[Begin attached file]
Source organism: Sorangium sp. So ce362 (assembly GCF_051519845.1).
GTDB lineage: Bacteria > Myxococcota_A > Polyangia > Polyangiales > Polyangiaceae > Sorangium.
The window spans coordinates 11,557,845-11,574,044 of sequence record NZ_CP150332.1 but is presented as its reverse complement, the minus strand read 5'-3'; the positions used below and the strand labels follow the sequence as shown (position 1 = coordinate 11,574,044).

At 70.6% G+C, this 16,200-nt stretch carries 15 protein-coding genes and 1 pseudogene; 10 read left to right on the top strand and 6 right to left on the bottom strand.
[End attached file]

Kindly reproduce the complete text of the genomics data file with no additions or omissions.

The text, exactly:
Source organism: Sorangium sp. So ce362 (assembly GCF_051519845.1).
GTDB lineage: Bacteria > Myxococcota_A > Polyangia > Polyangiales > Polyangiaceae > Sorangium.
The window spans coordinates 11,557,845-11,574,044 of sequence record NZ_CP150332.1 but is presented as its reverse complement, the minus strand read 5'-3'; the positions used below and the strand labels follow the sequence as shown (position 1 = coordinate 11,574,044).

At 70.6% G+C, this 16,200-nt stretch carries 15 protein-coding genes and 1 pseudogene; 10 read left to right on the top strand and 6 right to left on the bottom strand.